Scottsdale suddenly has become a considerable player in the local real estate market.
Consider three recent purchases:
• On Aug. 9, 2004, the city purchased the old Los Arcos Mall site, a 42-acre parcel, from the Arizona State University Foundation, which earlier purchased it from developer Steve Ellman. Cost: $41.5 million.
• On Sept. 14, Scottsdale outbid four major developers for an 80-acre tract of state trust land north of WestWorld of Scottsdale, the city’s special events and equestrian center. Cost: $47 million.
• On Thursday, the city purchased two state trust parcels totalling 79 acres adjacent to WestWorld. Cost: $31 million.
In all, the land rush comes to 201 acres and $119.5 million.
The wheeling-dealing begs the question: When is it appropriate for a government body to act like a private sector land baron?
Unlike other land purchases, such as those that have contributed to the McDowell Sonoran Preserve, the three recent buys aren’t unequivocally for public uses. They’re intended to support private uses.
Details of the Los Arcos purchase call for the city to provide $40 million to $45 million worth of improvements to the site, then lease all but 5 acres to the ASU Foundation.
The ASU Foundation, in turn, is developing it into the ASU Scottsdale Innovation Center, a combination research and retail development.
The foundation will provide the city with 50 percent of the net revenue it receives on the site from leases with private sector tenants with the city.
The city will recoup its initial $41.5 million outlay, plus $40 million in improvement expenses, in 30 to 40 years, according to projections.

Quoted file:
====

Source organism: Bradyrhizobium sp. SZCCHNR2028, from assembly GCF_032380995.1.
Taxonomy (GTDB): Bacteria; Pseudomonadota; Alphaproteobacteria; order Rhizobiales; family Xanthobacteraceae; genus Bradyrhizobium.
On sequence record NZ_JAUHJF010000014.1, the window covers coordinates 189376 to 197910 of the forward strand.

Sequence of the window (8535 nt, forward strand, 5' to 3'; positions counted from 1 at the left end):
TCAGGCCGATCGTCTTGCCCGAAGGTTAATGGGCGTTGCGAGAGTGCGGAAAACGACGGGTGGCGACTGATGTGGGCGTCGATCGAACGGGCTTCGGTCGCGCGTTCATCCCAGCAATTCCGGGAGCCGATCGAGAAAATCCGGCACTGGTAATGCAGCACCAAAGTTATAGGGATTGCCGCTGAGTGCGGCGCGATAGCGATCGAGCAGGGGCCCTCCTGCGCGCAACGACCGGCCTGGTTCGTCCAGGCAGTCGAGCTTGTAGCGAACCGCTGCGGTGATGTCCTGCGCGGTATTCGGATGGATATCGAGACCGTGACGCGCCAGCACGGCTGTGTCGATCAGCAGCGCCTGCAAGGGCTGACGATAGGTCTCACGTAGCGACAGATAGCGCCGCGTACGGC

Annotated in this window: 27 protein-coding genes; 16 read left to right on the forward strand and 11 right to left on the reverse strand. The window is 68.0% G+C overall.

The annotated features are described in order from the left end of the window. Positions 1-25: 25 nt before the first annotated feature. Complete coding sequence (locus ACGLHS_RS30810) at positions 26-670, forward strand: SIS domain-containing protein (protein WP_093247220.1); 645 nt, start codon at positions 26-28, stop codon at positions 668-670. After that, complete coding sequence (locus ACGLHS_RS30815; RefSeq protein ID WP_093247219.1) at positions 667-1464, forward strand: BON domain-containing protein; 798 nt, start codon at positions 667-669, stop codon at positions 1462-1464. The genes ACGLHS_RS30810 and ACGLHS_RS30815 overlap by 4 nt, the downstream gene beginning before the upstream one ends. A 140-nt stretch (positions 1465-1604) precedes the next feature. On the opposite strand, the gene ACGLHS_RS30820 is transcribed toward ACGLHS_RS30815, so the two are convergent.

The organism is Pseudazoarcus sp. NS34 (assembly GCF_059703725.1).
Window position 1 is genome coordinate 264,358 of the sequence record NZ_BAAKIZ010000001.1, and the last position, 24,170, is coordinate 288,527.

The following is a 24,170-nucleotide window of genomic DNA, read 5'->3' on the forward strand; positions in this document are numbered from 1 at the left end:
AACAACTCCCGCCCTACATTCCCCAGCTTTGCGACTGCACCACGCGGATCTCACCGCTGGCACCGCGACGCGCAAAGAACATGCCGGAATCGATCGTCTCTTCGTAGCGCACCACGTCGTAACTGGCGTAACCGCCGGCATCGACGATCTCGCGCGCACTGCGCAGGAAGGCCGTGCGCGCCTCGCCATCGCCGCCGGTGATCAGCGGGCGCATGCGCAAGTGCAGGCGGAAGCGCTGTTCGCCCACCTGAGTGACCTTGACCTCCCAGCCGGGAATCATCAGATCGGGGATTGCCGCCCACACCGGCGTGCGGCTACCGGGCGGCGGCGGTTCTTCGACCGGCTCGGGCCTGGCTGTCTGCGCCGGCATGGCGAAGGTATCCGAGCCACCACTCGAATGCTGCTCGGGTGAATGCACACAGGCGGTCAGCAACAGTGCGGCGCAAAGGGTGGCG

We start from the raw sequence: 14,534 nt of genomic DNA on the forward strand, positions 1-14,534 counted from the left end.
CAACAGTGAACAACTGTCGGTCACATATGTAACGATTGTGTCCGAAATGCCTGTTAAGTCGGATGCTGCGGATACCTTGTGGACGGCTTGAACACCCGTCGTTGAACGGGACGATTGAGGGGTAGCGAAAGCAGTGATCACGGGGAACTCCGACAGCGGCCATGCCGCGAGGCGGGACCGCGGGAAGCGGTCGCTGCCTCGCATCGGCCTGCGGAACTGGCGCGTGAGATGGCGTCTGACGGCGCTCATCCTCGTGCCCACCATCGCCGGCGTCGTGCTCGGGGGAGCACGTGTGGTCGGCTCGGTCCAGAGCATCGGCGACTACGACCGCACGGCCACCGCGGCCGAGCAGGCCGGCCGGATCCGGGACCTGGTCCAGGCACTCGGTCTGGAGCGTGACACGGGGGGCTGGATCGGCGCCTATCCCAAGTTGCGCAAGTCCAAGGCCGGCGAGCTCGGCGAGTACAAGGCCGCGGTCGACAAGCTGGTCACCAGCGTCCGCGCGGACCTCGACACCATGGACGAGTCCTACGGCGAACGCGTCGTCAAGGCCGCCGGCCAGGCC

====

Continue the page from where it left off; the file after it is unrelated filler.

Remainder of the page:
The city is projected to derive an additional $5 million to $8 million in lease revenue from a potential hotel developer on its 5-acre slice.
Meanwhile, both land deals near WestWorld are designed to support a trio of signature tourist events — the Barrett-Jackson Classic Car Auction, the Scottsdale Arabian Horse Show and the FBR Open golf tournament.
Executives with both the car auction and horse show had threatened to move their events to Glendale without additional space for parking and other needs. The golf tournament also found itself squeezed for parking as other open parcels surrounding the Tournament Players Club of Scottsdale were purchased.
Thursday’s purchase should solve the growing pains.
While neither the Los Arcos land nor the 79-acre parcels were for public purposes, city planners can reasonably argue they were made in the public’s interest.
September’s 80-acre deal was intended as a fallback in case the city failed to grab the 79-acre parcels, officials said. Now, though, the public interest in that land has expired.